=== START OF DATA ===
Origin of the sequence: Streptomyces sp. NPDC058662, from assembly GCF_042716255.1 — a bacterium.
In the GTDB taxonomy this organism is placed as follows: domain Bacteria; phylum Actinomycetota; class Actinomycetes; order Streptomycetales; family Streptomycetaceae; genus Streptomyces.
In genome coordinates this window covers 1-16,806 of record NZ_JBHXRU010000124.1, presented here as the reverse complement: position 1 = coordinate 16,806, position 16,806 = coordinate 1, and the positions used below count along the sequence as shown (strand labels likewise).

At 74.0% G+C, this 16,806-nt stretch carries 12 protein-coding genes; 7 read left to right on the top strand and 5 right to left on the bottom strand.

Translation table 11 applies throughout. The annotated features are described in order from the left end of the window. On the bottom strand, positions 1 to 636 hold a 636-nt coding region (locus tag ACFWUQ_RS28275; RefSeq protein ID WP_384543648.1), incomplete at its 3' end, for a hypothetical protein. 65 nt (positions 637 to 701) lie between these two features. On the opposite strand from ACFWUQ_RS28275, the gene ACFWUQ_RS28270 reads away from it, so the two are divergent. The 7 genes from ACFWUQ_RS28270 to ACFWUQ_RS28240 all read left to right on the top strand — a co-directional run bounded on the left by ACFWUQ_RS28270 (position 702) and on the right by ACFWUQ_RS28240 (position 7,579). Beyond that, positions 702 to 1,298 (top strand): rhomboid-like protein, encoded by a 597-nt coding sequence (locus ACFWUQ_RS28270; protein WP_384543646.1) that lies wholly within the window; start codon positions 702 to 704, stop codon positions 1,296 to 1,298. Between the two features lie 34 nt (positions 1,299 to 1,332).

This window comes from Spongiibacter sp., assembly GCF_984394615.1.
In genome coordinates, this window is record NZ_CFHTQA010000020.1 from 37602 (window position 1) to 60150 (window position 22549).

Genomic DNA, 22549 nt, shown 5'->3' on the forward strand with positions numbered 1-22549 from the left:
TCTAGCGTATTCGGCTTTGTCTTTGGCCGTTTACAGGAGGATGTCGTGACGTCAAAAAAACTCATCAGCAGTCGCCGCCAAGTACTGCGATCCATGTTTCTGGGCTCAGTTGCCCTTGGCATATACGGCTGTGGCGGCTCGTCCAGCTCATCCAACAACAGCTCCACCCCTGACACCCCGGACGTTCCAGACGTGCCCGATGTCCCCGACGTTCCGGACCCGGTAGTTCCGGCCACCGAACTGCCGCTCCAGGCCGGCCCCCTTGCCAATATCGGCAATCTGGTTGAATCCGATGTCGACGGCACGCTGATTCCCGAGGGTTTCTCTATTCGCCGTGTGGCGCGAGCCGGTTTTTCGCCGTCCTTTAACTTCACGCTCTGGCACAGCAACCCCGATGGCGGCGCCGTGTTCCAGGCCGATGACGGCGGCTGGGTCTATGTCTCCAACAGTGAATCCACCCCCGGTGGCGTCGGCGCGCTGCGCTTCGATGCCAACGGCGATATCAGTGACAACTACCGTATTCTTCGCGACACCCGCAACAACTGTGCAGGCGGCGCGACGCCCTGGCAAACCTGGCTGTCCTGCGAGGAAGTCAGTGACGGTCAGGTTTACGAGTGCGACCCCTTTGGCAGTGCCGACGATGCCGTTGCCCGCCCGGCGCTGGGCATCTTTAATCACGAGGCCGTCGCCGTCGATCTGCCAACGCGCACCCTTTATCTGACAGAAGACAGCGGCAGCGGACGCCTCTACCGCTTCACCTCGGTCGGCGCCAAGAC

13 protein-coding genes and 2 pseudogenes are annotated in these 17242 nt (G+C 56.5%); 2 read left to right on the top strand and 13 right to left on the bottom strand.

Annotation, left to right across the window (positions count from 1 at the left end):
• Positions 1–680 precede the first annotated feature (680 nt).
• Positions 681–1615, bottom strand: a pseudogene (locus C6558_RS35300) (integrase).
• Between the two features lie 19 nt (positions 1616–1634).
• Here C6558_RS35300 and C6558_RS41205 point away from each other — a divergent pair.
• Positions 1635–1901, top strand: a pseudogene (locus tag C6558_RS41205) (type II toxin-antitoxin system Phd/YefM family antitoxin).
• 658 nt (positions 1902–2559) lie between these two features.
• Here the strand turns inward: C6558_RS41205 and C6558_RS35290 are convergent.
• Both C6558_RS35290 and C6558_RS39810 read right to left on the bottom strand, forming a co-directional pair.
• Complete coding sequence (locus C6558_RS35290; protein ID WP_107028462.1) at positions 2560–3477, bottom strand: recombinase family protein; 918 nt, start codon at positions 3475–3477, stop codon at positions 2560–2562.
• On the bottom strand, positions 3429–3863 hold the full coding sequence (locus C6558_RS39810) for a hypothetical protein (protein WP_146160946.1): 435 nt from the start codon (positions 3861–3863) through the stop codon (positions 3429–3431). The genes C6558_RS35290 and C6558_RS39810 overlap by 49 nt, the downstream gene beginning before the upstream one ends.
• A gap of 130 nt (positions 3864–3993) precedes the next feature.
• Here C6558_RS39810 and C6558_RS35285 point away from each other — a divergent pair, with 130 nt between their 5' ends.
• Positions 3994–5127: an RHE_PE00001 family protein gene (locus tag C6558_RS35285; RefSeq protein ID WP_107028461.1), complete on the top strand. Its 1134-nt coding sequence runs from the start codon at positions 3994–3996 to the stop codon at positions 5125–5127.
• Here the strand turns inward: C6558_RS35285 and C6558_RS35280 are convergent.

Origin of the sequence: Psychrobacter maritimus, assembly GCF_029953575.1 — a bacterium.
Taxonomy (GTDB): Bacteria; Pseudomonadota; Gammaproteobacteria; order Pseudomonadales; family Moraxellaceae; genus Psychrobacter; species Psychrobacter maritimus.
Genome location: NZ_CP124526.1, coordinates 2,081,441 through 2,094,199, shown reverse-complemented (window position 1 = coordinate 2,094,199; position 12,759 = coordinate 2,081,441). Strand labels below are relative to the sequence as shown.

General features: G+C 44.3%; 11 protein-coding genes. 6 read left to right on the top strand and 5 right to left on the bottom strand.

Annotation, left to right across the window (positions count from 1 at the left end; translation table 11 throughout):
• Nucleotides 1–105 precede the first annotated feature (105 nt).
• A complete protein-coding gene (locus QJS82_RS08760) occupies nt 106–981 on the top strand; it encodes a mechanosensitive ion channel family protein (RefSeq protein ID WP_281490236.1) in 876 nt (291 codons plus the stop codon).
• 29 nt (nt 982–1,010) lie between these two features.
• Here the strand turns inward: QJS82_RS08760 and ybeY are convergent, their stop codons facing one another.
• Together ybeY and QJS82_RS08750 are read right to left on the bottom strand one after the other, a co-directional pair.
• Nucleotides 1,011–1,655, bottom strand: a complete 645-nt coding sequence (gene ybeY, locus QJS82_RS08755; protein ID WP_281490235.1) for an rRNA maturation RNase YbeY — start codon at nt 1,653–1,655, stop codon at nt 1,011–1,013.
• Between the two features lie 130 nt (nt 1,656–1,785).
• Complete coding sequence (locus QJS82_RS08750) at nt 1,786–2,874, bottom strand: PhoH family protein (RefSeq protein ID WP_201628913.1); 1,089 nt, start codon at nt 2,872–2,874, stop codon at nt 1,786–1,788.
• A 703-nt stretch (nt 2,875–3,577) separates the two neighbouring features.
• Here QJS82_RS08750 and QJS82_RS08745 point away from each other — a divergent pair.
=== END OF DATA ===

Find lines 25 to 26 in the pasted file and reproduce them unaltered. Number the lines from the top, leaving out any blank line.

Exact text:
• Here the strand turns inward: C6558_RS35285 and C6558_RS35280 are convergent.

Origin of the sequence: Psychrobacter maritimus, assembly GCF_029953575.1 — a bacterium.